Medtronic (NYSE:MDT) stuck it to Boston Scientific (NYSE:BSX) and Johnson & Johnson (NYSE:JNJ) during the most recent quarter, grabbing more than 20% of the U.S. stent market with the launch of its new drug-eluting stent, Endeavor. Now it's sticking it to Boston Scientific in the courtroom.

On Tuesday, a jury found that Boston Scientific's balloon catheters and stent delivery systems infringe on three of Medtronic's patents. The jury awarded $250 million in damages to Medtronic.

Boston Scientific isn't giving up yet. It's hoping to get the jury's decision overturned by the District Court, or by the U.S. Court of Appeals if the first tactic fails. As is almost always the case with patent disputes, I expect this lawsuit could drag on for years.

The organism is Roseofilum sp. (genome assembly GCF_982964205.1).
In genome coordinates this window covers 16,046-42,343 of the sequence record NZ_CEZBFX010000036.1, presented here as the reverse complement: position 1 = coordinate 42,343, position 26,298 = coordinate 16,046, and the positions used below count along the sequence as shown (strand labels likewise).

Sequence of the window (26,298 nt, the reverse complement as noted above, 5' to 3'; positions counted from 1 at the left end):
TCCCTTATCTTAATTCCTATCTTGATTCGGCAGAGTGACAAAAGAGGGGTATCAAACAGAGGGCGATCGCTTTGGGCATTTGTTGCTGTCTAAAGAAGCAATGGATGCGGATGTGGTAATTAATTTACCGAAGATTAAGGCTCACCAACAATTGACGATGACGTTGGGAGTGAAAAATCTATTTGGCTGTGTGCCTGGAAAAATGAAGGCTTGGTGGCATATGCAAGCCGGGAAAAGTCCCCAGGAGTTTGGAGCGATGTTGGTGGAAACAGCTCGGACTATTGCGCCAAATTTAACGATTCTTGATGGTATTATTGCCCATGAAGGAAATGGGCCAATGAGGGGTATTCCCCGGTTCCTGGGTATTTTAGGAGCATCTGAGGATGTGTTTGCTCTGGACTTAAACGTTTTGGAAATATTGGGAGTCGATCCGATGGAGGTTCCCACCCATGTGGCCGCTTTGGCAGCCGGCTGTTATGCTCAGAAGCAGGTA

If Boston Scientific can't get the verdict thrown out, it'll have to either stop selling its products, which seems unlikely, or work out a royalty-bearing license with Medtronic. Boston Scientific should get used to paying royalties on its drug-eluting stents; in the deal that broke up Guidant, Boston Scientific agreed to pay royalties to Abbott Labs (NYSE:ABT) on its Promus stent, which is the same as Abbott's Xience V. That patent is expected to be approved by the FDA later in the quarter.

Boston Scientific has been on a roll of late. By cutting costs, it was able to grow adjusted income by 36% last quarter, even as revenue fell slightly. But paying out court-ordered damages and royalties on its products is not going to help the company "live below its means."